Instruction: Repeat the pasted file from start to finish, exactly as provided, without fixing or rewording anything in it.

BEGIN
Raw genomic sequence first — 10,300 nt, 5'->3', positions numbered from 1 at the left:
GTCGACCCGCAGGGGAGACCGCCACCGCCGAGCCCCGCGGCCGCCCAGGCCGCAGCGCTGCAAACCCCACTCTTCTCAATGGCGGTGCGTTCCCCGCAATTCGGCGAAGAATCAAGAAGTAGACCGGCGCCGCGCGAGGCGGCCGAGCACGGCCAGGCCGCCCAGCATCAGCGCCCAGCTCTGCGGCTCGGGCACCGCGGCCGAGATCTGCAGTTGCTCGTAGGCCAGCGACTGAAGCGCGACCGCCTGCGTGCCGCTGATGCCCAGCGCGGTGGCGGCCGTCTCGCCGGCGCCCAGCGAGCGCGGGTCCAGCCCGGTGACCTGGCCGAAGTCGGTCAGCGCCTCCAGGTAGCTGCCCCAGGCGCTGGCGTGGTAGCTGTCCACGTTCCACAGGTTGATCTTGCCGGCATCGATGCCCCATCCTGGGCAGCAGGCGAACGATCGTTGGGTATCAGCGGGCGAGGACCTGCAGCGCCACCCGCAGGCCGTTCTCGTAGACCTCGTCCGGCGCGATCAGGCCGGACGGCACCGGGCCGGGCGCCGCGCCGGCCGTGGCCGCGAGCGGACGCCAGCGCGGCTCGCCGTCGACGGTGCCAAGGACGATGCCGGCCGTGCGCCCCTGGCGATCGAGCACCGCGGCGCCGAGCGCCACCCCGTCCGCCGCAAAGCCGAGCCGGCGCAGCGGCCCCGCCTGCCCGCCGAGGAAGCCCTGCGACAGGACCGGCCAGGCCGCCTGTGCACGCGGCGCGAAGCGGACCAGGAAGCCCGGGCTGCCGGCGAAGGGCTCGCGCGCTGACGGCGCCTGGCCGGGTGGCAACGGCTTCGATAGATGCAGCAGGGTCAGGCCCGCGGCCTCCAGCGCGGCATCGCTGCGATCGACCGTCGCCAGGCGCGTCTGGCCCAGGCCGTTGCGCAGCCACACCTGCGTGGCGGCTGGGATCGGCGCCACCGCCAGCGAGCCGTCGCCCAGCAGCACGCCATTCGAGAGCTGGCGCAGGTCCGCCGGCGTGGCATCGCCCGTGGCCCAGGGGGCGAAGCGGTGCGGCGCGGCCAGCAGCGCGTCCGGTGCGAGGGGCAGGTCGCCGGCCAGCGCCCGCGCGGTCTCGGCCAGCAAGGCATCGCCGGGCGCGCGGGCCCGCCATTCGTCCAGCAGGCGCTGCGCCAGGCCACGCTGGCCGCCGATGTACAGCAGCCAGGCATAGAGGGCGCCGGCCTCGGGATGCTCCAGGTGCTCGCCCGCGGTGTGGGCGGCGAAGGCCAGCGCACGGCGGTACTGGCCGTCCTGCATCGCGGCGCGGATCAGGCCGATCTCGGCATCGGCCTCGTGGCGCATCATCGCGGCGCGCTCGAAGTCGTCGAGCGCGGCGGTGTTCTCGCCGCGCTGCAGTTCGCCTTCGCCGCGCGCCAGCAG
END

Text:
Raw genomic sequence first — 10,300 nt, 5'->3', positions numbered from 1 at the left:
GTCGACCCGCAGGGGAGACCGCCACCGCCGAGCCCCGCGGCCGCCCAGGCCGCAGCGCTGCAAACCCCACTCTTCTCAATGGCGGTGCGTTCCCCGCAATTCGGCGAAGAATCAAGAAGTAGACCGGCGCCGCGCGAGGCGGCCGAGCACGGCCAGGCCGCCCAGCATCAGCGCCCAGCTCTGCGGCTCGGGCACCGCGGCCGAGATCTGCAGTTGCTCGTAGGCCAGCGACTGAAGCGCGACCGCCTGCGTGCCGCTGATGCCCAGCGCGGTGGCGGCCGTCTCGCCGGCGCCCAGCGAGCGCGGGTCCAGCCCGGTGACCTGGCCGAAGTCGGTCAGCGCCTCCAGGTAGCTGCCCCAGGCGCTGGCGTGGTAGCTGTCCACGTTCCACAGGTTGATCTTGCCGGCATCGATGCCCCATCCTGGGCAGCAGGCGAACGATCGTTGGGTATCAGCGGGCGAGGACCTGCAGCGCCACCCGCAGGCCGTTCTCGTAGACCTCGTCCGGCGCGATCAGGCCGGACGGCACCGGGCCGGGCGCCGCGCCGGCCGTGGCCGCGAGCGGACGCCAGCGCGGCTCGCCGTCGACGGTGCCAAGGACGATGCCGGCCGTGCGCCCCTGGCGATCGAGCACCGCGGCGCCGAGCGCCACCCCGTCCGCCGCAAAGCCGAGCCGGCGCAGCGGCCCCGCCTGCCCGCCGAGGAAGCCCTGCGACAGGACCGGCCAGGCCGCCTGTGCACGCGGCGCGAAGCGGACCAGGAAGCCCGGGCTGCCGGCGAAGGGCTCGCGCGCTGACGGCGCCTGGCCGGGTGGCAACGGCTTCGATAGATGCAGCAGGGTCAGGCCCGCGGCCTCCAGCGCGGCATCGCTGCGATCGACCGTCGCCAGGCGCGTCTGGCCCAGGCCGTTGCGCAGCCACACCTGCGTGGCGGCTGGGATCGGCGCCACCGCCAGCGAGCCGTCGCCCAGCAGCACGCCATTCGAGAGCTGGCGCAGGTCCGCCGGCGTGGCATCGCCCGTGGCCCAGGGGGCGAAGCGGTGCGGCGCGGCCAGCAGCGCGTCCGGTGCGAGGGGCAGGTCGCCGGCCAGCGCCCGCGCGGTCTCGGCCAGCAAGGCATCGCCGGGCGCGCGGGCCCGCCATTCGTCCAGCAGGCGCTGCGCCAGGCCACGCTGGCCGCCGATGTACAGCAGCCAGGCATAGAGGGCGCCGGCCTCGGGATGCTCCAGGTGCTCGCCCGCGGTGTGGGCGGCGAAGGCCAGCGCACGGCGGTACTGGCCGTCCTGCATCGCGGCGCGGATCAGGCCGATCTCGGCATCGGCCTCGTGGCGCATCATCGCGGCGCGCTCGAAGTCGTCGAGCGCGGCGGTGTTCTCGCCGCGCTGCAGTTCGCCTTCGCCGCGCGCCAGCAG